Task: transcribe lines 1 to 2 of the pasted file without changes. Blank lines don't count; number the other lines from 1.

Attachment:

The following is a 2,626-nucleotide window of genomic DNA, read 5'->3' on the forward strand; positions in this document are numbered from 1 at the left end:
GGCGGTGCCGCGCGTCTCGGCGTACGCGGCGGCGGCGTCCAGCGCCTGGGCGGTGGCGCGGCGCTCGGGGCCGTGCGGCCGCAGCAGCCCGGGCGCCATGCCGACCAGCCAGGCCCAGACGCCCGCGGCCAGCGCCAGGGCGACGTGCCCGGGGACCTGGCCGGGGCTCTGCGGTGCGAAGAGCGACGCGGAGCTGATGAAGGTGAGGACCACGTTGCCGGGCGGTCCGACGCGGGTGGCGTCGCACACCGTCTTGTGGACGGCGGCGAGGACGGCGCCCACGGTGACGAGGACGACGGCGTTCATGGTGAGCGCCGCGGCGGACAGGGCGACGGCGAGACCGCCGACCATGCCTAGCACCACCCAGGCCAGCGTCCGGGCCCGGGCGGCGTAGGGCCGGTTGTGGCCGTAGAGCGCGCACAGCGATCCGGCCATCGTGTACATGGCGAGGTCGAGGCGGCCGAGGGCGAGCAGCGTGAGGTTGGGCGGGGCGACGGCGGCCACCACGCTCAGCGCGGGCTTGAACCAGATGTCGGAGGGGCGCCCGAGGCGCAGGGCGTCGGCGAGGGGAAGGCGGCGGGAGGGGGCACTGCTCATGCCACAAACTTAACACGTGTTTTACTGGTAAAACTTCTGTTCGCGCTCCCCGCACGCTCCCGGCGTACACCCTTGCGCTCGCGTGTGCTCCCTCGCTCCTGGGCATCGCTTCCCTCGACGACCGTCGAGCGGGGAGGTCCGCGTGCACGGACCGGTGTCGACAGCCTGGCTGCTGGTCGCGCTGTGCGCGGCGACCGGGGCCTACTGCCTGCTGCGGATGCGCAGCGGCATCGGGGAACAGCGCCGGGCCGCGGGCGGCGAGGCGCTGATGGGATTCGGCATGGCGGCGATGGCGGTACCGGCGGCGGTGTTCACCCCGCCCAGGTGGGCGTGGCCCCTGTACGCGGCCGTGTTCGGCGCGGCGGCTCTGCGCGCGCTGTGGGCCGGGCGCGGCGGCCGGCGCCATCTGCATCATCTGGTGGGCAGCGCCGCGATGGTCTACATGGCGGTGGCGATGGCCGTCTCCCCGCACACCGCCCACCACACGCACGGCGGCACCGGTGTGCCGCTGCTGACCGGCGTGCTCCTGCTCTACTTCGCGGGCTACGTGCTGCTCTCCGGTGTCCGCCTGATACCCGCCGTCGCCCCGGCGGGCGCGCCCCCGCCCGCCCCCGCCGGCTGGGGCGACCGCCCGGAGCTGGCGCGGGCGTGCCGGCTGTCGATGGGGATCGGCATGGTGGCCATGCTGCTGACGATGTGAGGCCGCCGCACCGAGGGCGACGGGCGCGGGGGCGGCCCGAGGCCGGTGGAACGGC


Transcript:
The following is a 2,626-nucleotide window of genomic DNA, read 5'->3' on the forward strand; positions in this document are numbered from 1 at the left end:
GGCGGTGCCGCGCGTCTCGGCGTACGCGGCGGCGGCGTCCAGCGCCTGGGCGGTGGCGCGGCGCTCGGGGCCGTGCGGCCGCAGCAGCCCGGGCGCCATGCCGACCAGCCAGGCCCAGACGCCCGCGGCCAGCGCCAGGGCGACGTGCCCGGGGACCTGGCCGGGGCTCTGCGGTGCGAAGAGCGACGCGGAGCTGATGAAGGTGAGGACCACGTTGCCGGGCGGTCCGACGCGGGTGGCGTCGCACACCGTCTTGTGGACGGCGGCGAGGACGGCGCCCACGGTGACGAGGACGACGGCGTTCATGGTGAGCGCCGCGGCGGACAGGGCGACGGCGAGACCGCCGACCATGCCTAGCACCACCCAGGCCAGCGTCCGGGCCCGGGCGGCGTAGGGCCGGTTGTGGCCGTAGAGCGCGCACAGCGATCCGGCCATCGTGTACATGGCGAGGTCGAGGCGGCCGAGGGCGAGCAGCGTGAGGTTGGGCGGGGCGACGGCGGCCACCACGCTCAGCGCGGGCTTGAACCAGATGTCGGAGGGGCGCCCGAGGCGCAGGGCGTCGGCGAGGGGAAGGCGGCGGGAGGGGGCACTGCTCATGCCACAAACTTAACACGTGTTTTACTGGTAAAACTTCTGTTCGCGCTCCCCGCACGCTCCCGGCGTACACCCTTGCGCTCGCGTGTGCTCCCTCGCTCCTGGGCATCGCTTCCCTCGACGACCGTCGAGCGGGGAGGTCCGCGTGCACGGACCGGTGTCGACAGCCTGGCTGCTGGTCGCGCTGTGCGCGGCGACCGGGGCCTACTGCCTGCTGCGGATGCGCAGCGGCATCGGGGAACAGCGCCGGGCCGCGGGCGGCGAGGCGCTGATGGGATTCGGCATGGCGGCGATGGCGGTACCGGCGGCGGTGTTCACCCCGCCCAGGTGGGCGTGGCCCCTGTACGCGGCCGTGTTCGGCGCGGCGGCTCTGCGCGCGCTGTGGGCCGGGCGCGGCGGCCGGCGCCATCTGCATCATCTGGTGGGCAGCGCCGCGATGGTCTACATGGCGGTGGCGATGGCCGTCTCCCCGCACACCGCCCACCACACGCACGGCGGCACCGGTGTGCCGCTGCTGACCGGCGTGCTCCTGCTCTACTTCGCGGGCTACGTGCTGCTCTCCGGTGTCCGCCTGATACCCGCCGTCGCCCCGGCGGGCGCGCCCCCGCCCGCCCCCGCCGGCTGGGGCGACCGCCCGGAGCTGGCGCGGGCGTGCCGGCTGTCGATGGGGATCGGCATGGTGGCCATGCTGCTGACGATGTGAGGCCGCCGCACCGAGGGCGACGGGCGCGGGGGCGGCCCGAGGCCGGTGGAACGGC